The housing sector of any country can mar or boost the economy, depending on the manner government wants to run its policies.It is instructive that there is a lot of obvious difference in the way the government accords its priorities on the different sector of the economy.But no matter how an administration looks at housing, it remains a fundamental human right, as enshrined in the United Nations Habitat Agenda and universally accepted as the second most important human need.
Besides, the housing sector has traditionally played a central role in the economic life of nations and is the bedrock of the economy in more advanced economies like the United States of America, Great Britain and Canada, where the sector contributes between 30per cent and 70per cent to the Gross Domestic Product (GDP).
Also, investments in housing account for 15 to 35 per cent of aggregate investment worldwide and employ approximately 10 per cent of labour force worldwide. Also, homeownership is an accepted measure of household wealth and GDP, while the standard of housing is an indicator of effective economic development and standard of living in a nation.
Housing, through property taxes, is a significant contributor to local government finance and thereby to the provision of essential services, such as water, sanitation, transportation and education.
The traditional property tax base is the market value of the property, as housing prices rise and property assessments rise. The tax base is further strengthened by new construction. The typical contribution of residential properties to the municipal tax base is 43 per cent.The sector also has the potential to generate employment, increase productivity and alleviate poverty. It has the capacity to reduce crime rate, insurrections, militancy, and terrorism and substantially address wealth distribution as well as security concerns.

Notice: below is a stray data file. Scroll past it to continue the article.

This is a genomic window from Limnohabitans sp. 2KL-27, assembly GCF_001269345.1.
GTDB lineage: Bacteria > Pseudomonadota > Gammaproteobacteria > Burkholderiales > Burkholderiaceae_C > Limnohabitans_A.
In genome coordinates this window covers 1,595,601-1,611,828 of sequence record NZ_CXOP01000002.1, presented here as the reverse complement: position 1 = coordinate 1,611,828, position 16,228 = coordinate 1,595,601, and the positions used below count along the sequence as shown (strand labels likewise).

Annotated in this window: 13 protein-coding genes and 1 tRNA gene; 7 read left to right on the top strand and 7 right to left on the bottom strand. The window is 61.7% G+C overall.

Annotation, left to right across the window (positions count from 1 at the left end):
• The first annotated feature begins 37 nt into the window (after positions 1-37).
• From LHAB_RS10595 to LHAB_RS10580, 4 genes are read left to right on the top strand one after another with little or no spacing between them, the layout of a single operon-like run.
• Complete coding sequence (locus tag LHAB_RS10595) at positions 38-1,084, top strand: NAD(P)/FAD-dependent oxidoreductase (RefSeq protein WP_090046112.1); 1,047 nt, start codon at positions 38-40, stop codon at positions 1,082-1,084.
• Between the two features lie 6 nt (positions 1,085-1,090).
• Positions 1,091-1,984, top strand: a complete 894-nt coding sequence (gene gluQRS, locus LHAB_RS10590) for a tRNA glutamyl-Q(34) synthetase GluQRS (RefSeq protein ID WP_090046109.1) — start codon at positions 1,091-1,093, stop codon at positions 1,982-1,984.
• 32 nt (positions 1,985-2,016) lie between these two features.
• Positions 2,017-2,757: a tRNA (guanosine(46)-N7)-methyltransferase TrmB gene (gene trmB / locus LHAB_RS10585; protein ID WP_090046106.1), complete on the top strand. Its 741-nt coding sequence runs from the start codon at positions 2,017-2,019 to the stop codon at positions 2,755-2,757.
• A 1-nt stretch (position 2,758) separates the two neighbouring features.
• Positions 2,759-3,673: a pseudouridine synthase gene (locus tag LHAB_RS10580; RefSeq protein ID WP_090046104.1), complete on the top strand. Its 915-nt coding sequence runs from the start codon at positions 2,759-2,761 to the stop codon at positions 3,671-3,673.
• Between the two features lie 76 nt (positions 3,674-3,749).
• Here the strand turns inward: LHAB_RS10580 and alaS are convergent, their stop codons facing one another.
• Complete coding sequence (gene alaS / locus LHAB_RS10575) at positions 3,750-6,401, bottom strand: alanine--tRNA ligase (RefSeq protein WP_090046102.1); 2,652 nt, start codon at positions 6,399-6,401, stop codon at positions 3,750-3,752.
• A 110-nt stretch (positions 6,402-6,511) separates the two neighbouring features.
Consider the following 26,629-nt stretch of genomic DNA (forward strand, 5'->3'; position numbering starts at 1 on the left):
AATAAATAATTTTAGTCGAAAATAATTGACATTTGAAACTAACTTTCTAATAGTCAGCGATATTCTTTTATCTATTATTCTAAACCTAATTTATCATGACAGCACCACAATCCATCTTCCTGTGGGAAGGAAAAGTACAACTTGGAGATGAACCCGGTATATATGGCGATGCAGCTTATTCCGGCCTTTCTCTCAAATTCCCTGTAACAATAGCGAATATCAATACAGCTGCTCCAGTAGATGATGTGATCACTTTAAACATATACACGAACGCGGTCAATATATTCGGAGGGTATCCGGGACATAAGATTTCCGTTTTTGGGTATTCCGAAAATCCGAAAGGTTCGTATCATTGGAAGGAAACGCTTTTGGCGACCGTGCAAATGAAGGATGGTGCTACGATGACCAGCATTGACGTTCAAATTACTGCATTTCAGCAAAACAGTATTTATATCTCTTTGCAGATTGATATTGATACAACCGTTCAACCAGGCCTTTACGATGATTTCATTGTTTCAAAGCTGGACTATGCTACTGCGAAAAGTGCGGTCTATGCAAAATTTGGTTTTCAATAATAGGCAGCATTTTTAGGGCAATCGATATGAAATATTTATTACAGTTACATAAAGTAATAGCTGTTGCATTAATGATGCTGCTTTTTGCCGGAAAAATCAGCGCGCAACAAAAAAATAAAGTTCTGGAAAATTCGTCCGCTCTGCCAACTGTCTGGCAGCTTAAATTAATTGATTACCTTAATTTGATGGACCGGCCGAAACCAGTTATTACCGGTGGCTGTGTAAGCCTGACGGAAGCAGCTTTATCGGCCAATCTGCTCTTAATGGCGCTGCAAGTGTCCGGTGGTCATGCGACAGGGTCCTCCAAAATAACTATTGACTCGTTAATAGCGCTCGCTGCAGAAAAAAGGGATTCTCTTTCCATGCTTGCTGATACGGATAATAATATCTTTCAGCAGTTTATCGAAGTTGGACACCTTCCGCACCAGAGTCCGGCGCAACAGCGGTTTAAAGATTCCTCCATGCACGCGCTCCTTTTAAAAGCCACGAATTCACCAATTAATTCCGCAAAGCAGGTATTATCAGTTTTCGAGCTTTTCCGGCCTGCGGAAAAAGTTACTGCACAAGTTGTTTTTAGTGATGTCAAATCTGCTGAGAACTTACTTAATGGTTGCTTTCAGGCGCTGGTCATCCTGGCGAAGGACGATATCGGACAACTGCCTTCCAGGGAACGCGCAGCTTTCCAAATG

It is able to achieve this because investment in housing affects all facets of life through its multiplier effect on economic development by forward linkages to the financial markets and backward linkages to land, building materials, tools, furniture and Labour markets.After 59 years of independence, several efforts to address the housing situation by successive governments in Nigeria have yielded limited success over the years. Today, the nation is estimated to have a total housing deficit of 17-23 million units, though the current demand is estimated at 37 million houses.
Apart from the fact that Nigerians have been disadvantaged in producing accurate, reliable figures and statistic of endeavours, the rather lukewarm attitude of government in combating the problem of housing has not been helpful.After Independence, emphasis was placed on the five-yearly development plans as the vehicle for economic growth. The housing sector however suffered complete neglect in the first two plans. With the outbreak of the Civil War in 1967, the housing situation fell into complete neglect and deteriorated further. In 1971, the National Council on Housing consisting of all State Commissioners responsible for housing was established.